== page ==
DIY Guide to Deodorizing Thrift Store Clothes and Furniture

by Yvette in Comment — Updated February 6, 2024

Thrift stores are a great place to shop for vintage clothes and unique things to use in the house without breaking the bank.

It has been a trend for many years and doesn’t look like it will stop soon. But the downside of thrift shopping is the thrift store’s funky smell.

The smell of thrifted clothes or household items can be off-putting, but don’t let that discourage you from buying them. The good news is there are ways to deal with thrift store smells and make your items smell fresh again.

Remember that the thrift store smell doesn’t have to discourage you from buying thrift items. With some effort and several items, you can remove the bad odor and enjoy your clothing, furniture, and other vintage finds.

Keep reading to learn about the hacks you can use to make your thrifted items smell fresh and clean.

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Key Takeaway

  • Thrift store smells come from previous wearers, storage conditions, environmental contaminants, and laundry products. Don’t let the smell deter you from great finds.
  • Prepare items by airing and sunlight before washing. Then deep clean using baking soda, vinegar, vodka, or activated charcoal to eliminate odors.
  • Clean different fabrics appropriately based on delicate or sturdy properties. Upholstered furniture benefits from vacuuming, shampooing, and using targeted solutions.
  • Properly store freshly cleaned items in sealed bags in dry, well-ventilated spaces to prevent the reintroduction of mildew, bacteria, and funky thrift store smells.

Common Causes of Odors in Secondhand Items

There are many reasons why secondhand clothes smell. These include:

  • Previous wearer odors: Sometimes, lingering body odors or heavily scented perfumes from previous wearers can seep into the fabric and persist even after washing.
  • Storage conditions: Items stored in humid, poorly ventilated environments are prone to developing mold, which imparts a musty odor to the fabric over time.
  • Environmental contaminants: Exposure to cigarette smoke, car exhaust fumes, and other residues can be challenging to remove from fabric, despite multiple washes. However, the techniques outlined below can help eliminate these odors effectively.
  • Residual laundry products: Dry cleaning chemicals and lingering perfumes from laundry products may cling to the fabric, resulting in unpleasant odors even after repeated washing. Additionally, inadequate cleaning and drying processes can contribute to the accumulation of unwanted smells.

Best Practices for Eliminating Thrift Store Smells


Airing is the first thing you need to do to help remove the smell from your vintage finds. If you leave the items packed, they will continue to accumulate a funky smell, especially if stored in a non-ventilated area.

So, unpack the items and take them out or in a room with lots of air. Let them release the stench first before washing them.

It’s best to place the items under direct sunlight. UV rays of the sun can help break down some molecules and release some odor from the clothing.

Deep Cleaning

Deep cleaning your secondhand clothes using a non-toxic and odor-removing product can lift up the smell. But for the first wash, it is always recommended that you hand wash them before dipping them in the washing machine to remove the smell.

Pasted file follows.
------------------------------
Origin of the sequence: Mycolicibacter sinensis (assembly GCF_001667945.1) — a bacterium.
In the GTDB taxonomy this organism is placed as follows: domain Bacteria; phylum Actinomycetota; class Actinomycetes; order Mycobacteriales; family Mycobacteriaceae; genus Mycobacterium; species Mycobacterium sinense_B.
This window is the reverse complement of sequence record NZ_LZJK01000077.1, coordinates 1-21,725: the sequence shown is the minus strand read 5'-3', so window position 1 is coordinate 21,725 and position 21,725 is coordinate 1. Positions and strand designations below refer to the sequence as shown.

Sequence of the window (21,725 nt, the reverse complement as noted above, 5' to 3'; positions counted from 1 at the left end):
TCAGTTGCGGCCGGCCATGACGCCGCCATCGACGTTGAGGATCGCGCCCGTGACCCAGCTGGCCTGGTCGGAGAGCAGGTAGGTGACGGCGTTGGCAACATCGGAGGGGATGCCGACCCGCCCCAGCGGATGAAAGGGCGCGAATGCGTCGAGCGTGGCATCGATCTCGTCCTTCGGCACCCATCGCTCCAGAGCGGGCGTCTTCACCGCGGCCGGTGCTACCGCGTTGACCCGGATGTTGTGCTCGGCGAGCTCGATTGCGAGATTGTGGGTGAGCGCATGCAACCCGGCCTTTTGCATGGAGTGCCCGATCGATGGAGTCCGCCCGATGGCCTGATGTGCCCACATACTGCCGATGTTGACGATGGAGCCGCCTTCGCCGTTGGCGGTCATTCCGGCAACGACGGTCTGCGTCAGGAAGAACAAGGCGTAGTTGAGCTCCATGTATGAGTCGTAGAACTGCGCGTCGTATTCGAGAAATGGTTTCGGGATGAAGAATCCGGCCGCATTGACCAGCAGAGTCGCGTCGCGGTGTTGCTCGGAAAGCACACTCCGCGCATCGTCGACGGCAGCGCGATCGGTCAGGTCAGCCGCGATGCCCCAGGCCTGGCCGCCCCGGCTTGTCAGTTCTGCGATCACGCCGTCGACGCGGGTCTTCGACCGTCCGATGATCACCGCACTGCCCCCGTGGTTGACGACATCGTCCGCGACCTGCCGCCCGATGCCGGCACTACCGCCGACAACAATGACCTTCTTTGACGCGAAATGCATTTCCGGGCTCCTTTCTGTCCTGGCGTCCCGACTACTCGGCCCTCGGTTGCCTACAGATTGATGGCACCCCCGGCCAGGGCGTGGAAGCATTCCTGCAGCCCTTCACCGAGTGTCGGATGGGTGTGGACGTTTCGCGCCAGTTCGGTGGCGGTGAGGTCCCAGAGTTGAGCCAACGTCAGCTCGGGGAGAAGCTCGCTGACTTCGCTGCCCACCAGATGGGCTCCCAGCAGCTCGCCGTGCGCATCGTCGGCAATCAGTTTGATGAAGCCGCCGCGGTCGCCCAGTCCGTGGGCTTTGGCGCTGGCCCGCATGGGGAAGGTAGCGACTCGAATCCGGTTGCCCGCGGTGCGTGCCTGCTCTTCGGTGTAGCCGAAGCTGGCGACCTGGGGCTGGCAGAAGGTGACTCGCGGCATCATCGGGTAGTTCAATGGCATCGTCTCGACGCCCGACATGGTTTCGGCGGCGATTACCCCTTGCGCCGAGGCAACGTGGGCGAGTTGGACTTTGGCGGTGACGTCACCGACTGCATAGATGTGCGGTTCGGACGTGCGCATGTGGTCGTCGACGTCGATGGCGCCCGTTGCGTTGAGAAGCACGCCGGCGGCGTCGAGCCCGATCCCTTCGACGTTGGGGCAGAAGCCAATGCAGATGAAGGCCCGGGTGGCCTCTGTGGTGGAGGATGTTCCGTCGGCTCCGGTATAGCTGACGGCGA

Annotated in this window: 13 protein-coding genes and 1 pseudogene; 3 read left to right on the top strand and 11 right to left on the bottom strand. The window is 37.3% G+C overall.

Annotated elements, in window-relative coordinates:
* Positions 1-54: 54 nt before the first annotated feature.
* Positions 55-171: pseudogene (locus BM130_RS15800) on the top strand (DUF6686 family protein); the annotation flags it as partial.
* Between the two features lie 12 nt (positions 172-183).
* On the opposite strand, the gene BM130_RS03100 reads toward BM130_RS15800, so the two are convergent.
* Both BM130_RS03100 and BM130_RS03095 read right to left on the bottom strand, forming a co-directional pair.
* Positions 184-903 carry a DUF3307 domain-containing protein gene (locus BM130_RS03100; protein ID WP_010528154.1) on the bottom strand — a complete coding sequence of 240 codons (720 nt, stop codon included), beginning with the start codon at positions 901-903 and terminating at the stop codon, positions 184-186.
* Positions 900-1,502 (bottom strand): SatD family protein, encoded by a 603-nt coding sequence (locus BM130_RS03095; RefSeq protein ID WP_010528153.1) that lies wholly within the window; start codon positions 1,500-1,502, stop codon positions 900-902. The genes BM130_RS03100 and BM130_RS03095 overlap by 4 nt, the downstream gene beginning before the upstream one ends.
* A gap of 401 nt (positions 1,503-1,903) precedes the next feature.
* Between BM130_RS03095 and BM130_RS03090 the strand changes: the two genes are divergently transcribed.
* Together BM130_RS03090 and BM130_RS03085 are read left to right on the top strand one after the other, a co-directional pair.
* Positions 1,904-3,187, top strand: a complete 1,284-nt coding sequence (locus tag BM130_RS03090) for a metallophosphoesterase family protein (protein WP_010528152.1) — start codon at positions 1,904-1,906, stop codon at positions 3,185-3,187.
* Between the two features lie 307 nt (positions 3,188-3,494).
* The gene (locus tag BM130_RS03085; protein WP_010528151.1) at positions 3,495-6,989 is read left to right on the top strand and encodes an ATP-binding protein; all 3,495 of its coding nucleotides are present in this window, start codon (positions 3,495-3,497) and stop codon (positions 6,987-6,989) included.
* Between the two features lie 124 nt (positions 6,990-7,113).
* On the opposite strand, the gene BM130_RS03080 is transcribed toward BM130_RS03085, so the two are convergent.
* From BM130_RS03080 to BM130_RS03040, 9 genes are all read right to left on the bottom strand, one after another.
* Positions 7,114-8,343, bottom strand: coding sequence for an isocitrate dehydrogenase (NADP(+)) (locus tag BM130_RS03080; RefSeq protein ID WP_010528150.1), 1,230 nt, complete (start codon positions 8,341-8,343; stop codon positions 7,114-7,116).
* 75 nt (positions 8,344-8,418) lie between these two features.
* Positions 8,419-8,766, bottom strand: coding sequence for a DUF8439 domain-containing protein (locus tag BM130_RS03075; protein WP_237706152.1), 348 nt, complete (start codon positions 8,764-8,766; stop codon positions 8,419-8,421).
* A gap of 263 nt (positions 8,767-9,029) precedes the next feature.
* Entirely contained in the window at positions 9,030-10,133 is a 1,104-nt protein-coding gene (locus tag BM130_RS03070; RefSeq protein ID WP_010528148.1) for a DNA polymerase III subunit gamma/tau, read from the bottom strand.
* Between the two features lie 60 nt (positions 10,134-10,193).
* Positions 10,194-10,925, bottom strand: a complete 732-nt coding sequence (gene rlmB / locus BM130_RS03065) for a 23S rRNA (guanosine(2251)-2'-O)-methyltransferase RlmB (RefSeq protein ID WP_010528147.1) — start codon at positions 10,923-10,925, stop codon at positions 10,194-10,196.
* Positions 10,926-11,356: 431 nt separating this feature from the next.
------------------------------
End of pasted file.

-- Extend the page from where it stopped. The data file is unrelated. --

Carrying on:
Note that many thrift clothes are designed with fragile material that can be damaged with machine washing. Nevertheless, here are the steps to follow when washing your second hand garments with a washing machine:

Step 1: Add a cup of baking soda to your washing machine along with your regular detergent.
Step 2: Wash the clothes using cold water setting.
Step 3: Rinse thoroughly to get rid of excess detergent.

Using baking soda is a great way of cleaning a smelly item. Since it is a natural deodorizer, it will help neutralize bad smells. It also softens crunchy thrift store clothes. It’s best not to use fabric softeners and dryer sheets on vintage fabrics, as they can damage them.

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If you are removing smell from furniture, the process is the same with clothing, except that you cannot insert it into a washing machine. The best method to use is vacuuming and spot cleaning using a targeting cleaning solution. Since the solution penetrates deep, it will remove the odor from the inside, unlike regular wiping, which deals with the stench on top.

Here are the steps to follow when cleaning furniture.

Step 1: Give the furniture a good deep vacuum.
Step 2: Spot-clean the stains using a solution of a cup of white vinegar and a cup of water.
Step 3: Allow the item to dry.

Alternatively, you can sunbathe the furniture. Find a well-ventilated place in your home and put the item under direct sunlight. That will help remove any foul smell that may be lingering.

The other method is to invest in a homemade deodorizer, which you can use to spray the furniture. But with this, you have to spray first, sunbathe, and then spray after for maximum results.

If the clothing or fabric is delicate, dry cleaning may be the best way of removing the old smell.

The chemical used penetrates deep and dissolves extra stubborn odors that home washing machines cannot get rid of. When you take the item to the dry cleaner, remember to ask him to use special chemicals that have been specifically made to remove smell from clothes.

Extra Deodorizing

Using Distilled Vinegar

Vinegar is used to clean and disinfect items in the house. You can use it to remove odor on vintage clothing in two ways: